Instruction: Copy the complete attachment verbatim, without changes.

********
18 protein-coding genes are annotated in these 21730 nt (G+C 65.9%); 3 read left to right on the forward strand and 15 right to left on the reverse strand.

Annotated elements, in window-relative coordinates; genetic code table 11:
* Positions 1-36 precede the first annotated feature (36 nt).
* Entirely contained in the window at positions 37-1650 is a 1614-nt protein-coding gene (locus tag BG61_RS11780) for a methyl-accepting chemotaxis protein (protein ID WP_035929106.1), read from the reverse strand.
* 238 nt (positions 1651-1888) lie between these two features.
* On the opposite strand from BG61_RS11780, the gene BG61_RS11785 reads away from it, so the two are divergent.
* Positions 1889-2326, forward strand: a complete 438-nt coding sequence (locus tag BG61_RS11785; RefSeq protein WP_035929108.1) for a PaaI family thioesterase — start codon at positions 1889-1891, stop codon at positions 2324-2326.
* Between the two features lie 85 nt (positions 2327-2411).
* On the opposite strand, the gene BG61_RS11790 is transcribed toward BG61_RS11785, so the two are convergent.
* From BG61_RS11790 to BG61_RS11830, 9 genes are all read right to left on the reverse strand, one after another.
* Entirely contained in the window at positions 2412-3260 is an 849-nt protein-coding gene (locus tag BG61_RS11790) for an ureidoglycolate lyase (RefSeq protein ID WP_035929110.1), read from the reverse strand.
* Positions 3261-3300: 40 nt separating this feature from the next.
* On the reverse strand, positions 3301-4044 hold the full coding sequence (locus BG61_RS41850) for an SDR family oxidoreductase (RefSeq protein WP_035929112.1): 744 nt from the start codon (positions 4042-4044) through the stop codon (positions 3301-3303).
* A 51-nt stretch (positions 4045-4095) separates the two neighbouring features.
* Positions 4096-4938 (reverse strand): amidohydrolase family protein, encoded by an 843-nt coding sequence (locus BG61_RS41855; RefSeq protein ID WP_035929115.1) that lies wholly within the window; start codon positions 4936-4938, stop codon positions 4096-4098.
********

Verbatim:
18 protein-coding genes are annotated in these 21730 nt (G+C 65.9%); 3 read left to right on the forward strand and 15 right to left on the reverse strand.

Annotated elements, in window-relative coordinates; genetic code table 11:
* Positions 1-36 precede the first annotated feature (36 nt).
* Entirely contained in the window at positions 37-1650 is a 1614-nt protein-coding gene (locus tag BG61_RS11780) for a methyl-accepting chemotaxis protein (protein ID WP_035929106.1), read from the reverse strand.
* 238 nt (positions 1651-1888) lie between these two features.
* On the opposite strand from BG61_RS11780, the gene BG61_RS11785 reads away from it, so the two are divergent.
* Positions 1889-2326, forward strand: a complete 438-nt coding sequence (locus tag BG61_RS11785; RefSeq protein WP_035929108.1) for a PaaI family thioesterase — start codon at positions 1889-1891, stop codon at positions 2324-2326.
* Between the two features lie 85 nt (positions 2327-2411).
* On the opposite strand, the gene BG61_RS11790 is transcribed toward BG61_RS11785, so the two are convergent.
* From BG61_RS11790 to BG61_RS11830, 9 genes are all read right to left on the reverse strand, one after another.
* Entirely contained in the window at positions 2412-3260 is an 849-nt protein-coding gene (locus tag BG61_RS11790) for an ureidoglycolate lyase (RefSeq protein ID WP_035929110.1), read from the reverse strand.
* Positions 3261-3300: 40 nt separating this feature from the next.
* On the reverse strand, positions 3301-4044 hold the full coding sequence (locus BG61_RS41850) for an SDR family oxidoreductase (RefSeq protein WP_035929112.1): 744 nt from the start codon (positions 4042-4044) through the stop codon (positions 3301-3303).
* A 51-nt stretch (positions 4045-4095) separates the two neighbouring features.
* Positions 4096-4938 (reverse strand): amidohydrolase family protein, encoded by an 843-nt coding sequence (locus BG61_RS41855; RefSeq protein ID WP_035929115.1) that lies wholly within the window; start codon positions 4936-4938, stop codon positions 4096-4098.